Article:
After months of haggling, Microsoft and the OMG recently settled on a new specification that links Microsoft's COM object architecture with the OMG's CORBA (Common Object Request Broker Architecture), which is used widely on Unix servers. The bridge between the two architectures means that vendors who sell object request brokers (ORB)--technology that facilitates communication between objects over a network--can now support both standards. And so they are this week:
--Post Modern Computing of Mountain View, California, announced that its ORBeline and BlackWidow CORBA-compliant ORBs for C++ and Java developers will now support ActiveX, Microsoft's framework for writing Internet applications. That means that developers will be able to write ActiveX applets in C++ or VisualBasic that will be able to communicate via ORBeline or BlackWidow with CORBA objects. ORBeline 2.0 will be available for Windows 3.1, Windows 95, Windows NT, and various Unix platforms with pricing starting at $2,999. BlackWidow will run on Windows 95, NT, and Solaris and starts at $5,000.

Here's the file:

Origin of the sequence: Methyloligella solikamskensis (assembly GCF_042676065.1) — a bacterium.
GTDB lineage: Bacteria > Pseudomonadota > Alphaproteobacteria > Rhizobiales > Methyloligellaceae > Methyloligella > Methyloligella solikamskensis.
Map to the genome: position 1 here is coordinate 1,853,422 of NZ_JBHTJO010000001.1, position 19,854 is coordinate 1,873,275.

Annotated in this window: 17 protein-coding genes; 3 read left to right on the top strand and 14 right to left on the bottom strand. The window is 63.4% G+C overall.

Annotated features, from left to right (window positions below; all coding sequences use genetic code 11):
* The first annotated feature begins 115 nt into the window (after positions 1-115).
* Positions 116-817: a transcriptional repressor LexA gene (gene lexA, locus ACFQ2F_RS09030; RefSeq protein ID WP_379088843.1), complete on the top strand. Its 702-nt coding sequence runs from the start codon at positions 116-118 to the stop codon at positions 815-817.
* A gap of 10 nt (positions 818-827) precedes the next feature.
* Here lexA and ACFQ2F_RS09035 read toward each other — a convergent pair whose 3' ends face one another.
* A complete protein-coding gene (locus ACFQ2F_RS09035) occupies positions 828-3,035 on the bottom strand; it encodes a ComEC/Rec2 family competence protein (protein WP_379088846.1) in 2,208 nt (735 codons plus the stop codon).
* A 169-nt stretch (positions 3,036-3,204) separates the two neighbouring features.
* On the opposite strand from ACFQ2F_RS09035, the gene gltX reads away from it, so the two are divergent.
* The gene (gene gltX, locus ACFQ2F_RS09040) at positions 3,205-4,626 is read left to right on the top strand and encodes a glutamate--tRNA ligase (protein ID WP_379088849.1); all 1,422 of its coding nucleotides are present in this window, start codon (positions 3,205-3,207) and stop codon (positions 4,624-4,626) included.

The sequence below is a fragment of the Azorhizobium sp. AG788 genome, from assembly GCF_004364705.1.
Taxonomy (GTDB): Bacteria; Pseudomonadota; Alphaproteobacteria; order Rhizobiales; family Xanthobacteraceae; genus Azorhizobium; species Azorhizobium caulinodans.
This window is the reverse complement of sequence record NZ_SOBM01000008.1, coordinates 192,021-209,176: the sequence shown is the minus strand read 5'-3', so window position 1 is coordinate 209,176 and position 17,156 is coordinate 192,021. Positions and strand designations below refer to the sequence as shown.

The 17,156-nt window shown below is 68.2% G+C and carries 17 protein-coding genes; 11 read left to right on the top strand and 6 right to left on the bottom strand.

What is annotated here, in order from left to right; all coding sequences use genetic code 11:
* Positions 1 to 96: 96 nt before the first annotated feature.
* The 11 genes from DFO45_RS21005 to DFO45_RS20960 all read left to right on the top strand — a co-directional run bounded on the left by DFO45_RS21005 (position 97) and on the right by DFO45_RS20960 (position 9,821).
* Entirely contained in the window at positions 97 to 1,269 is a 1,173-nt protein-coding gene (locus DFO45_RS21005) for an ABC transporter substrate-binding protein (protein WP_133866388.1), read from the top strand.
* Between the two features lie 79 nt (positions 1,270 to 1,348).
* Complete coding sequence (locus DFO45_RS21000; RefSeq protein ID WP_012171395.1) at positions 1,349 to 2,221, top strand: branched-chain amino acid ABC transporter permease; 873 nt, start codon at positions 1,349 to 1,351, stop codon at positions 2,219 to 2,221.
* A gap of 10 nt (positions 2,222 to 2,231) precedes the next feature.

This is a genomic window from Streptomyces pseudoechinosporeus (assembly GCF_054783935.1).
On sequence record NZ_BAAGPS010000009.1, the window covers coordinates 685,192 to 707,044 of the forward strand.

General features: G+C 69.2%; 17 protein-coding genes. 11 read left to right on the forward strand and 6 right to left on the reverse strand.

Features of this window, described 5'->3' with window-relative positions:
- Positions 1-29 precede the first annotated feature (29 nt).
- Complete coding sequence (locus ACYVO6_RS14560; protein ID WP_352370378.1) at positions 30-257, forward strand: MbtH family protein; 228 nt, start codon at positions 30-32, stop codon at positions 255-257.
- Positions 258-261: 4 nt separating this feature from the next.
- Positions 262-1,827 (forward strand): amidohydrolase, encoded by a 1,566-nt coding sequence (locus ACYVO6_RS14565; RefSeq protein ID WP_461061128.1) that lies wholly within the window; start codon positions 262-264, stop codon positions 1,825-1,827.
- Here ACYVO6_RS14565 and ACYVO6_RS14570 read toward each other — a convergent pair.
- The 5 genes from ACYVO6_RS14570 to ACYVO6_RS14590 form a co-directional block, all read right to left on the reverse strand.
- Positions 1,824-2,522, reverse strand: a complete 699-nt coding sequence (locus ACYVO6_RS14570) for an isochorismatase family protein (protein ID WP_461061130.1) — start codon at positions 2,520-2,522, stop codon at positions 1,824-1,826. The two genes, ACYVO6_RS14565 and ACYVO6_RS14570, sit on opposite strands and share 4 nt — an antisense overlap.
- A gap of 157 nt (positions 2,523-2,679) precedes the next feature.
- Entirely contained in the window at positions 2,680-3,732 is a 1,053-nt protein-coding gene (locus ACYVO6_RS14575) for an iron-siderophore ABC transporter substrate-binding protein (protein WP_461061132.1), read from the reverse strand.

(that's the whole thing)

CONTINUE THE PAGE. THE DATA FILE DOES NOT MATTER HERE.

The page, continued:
--Expersoft today introduced PowerBroker CORBAplus for C++, a development environment that supports the Object Management Group's CORBA 2.0 specification and includes a bridge between CORBA and COM. The new version also includes a CORBA Naming Service, multi-threaded support, and suite of other developer tools. The product runs on Windows 95, Windows NT and Unix, and ranges in price from $2,995 to $5,990.
--ParcPlace-DigiTalk and GemStone Systems of Beaverton, Oregon, delivered software that combines object application servers from both companies. The VisualWave/GemStone Internet Application server is a three-tier, scalable solution with gateways to back-end databases such as Oracle's Oracle7 and Sybase's SQL Server 11.0.
OMG Interface to bridge high and low